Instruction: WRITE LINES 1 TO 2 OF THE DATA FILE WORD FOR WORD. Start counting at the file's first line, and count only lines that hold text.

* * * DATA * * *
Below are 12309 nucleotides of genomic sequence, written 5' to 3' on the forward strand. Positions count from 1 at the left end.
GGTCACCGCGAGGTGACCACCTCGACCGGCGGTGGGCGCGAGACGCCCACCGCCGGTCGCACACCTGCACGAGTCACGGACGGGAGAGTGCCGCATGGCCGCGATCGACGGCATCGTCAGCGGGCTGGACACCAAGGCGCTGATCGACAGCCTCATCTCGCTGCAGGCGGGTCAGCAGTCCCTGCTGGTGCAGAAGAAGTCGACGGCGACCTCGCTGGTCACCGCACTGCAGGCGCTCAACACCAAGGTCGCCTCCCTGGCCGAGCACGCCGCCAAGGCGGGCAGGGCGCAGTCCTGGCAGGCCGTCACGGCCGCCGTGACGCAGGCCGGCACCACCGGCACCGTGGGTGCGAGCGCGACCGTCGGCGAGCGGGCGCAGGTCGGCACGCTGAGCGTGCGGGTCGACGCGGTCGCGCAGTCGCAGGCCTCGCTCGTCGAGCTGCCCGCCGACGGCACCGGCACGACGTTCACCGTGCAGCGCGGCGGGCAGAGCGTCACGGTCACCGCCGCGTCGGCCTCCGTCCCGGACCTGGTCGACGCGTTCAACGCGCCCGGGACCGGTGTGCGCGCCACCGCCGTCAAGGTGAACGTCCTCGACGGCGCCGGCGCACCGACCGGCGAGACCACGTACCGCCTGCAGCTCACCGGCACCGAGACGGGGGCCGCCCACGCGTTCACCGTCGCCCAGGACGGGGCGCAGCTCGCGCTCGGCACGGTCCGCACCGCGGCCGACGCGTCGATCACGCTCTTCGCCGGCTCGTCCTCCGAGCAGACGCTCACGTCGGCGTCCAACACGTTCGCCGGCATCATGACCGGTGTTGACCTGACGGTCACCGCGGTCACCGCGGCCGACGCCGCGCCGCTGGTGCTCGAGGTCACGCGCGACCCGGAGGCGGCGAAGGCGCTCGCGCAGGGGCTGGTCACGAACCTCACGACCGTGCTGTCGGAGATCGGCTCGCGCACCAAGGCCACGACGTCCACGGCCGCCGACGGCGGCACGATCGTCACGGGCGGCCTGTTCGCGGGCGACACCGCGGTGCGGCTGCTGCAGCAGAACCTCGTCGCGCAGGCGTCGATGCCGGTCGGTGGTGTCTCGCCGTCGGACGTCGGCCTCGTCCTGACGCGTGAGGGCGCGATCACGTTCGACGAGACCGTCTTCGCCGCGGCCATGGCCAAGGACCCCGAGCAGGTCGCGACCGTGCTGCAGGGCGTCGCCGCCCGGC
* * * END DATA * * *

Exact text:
Below are 12309 nucleotides of genomic sequence, written 5' to 3' on the forward strand. Positions count from 1 at the left end.
GGTCACCGCGAGGTGACCACCTCGACCGGCGGTGGGCGCGAGACGCCCACCGCCGGTCGCACACCTGCACGAGTCACGGACGGGAGAGTGCCGCATGGCCGCGATCGACGGCATCGTCAGCGGGCTGGACACCAAGGCGCTGATCGACAGCCTCATCTCGCTGCAGGCGGGTCAGCAGTCCCTGCTGGTGCAGAAGAAGTCGACGGCGACCTCGCTGGTCACCGCACTGCAGGCGCTCAACACCAAGGTCGCCTCCCTGGCCGAGCACGCCGCCAAGGCGGGCAGGGCGCAGTCCTGGCAGGCCGTCACGGCCGCCGTGACGCAGGCCGGCACCACCGGCACCGTGGGTGCGAGCGCGACCGTCGGCGAGCGGGCGCAGGTCGGCACGCTGAGCGTGCGGGTCGACGCGGTCGCGCAGTCGCAGGCCTCGCTCGTCGAGCTGCCCGCCGACGGCACCGGCACGACGTTCACCGTGCAGCGCGGCGGGCAGAGCGTCACGGTCACCGCCGCGTCGGCCTCCGTCCCGGACCTGGTCGACGCGTTCAACGCGCCCGGGACCGGTGTGCGCGCCACCGCCGTCAAGGTGAACGTCCTCGACGGCGCCGGCGCACCGACCGGCGAGACCACGTACCGCCTGCAGCTCACCGGCACCGAGACGGGGGCCGCCCACGCGTTCACCGTCGCCCAGGACGGGGCGCAGCTCGCGCTCGGCACGGTCCGCACCGCGGCCGACGCGTCGATCACGCTCTTCGCCGGCTCGTCCTCCGAGCAGACGCTCACGTCGGCGTCCAACACGTTCGCCGGCATCATGACCGGTGTTGACCTGACGGTCACCGCGGTCACCGCGGCCGACGCCGCGCCGCTGGTGCTCGAGGTCACGCGCGACCCGGAGGCGGCGAAGGCGCTCGCGCAGGGGCTGGTCACGAACCTCACGACCGTGCTGTCGGAGATCGGCTCGCGCACCAAGGCCACGACGTCCACGGCCGCCGACGGCGGCACGATCGTCACGGGCGGCCTGTTCGCGGGCGACACCGCGGTGCGGCTGCTGCAGCAGAACCTCGTCGCGCAGGCGTCGATGCCGGTCGGTGGTGTCTCGCCGTCGGACGTCGGCCTCGTCCTGACGCGTGAGGGCGCGATCACGTTCGACGAGACCGTCTTCGCCGCGGCCATGGCCAAGGACCCCGAGCAGGTCGCGACCGTGCTGCAGGGCGTCGCCGCCCGGC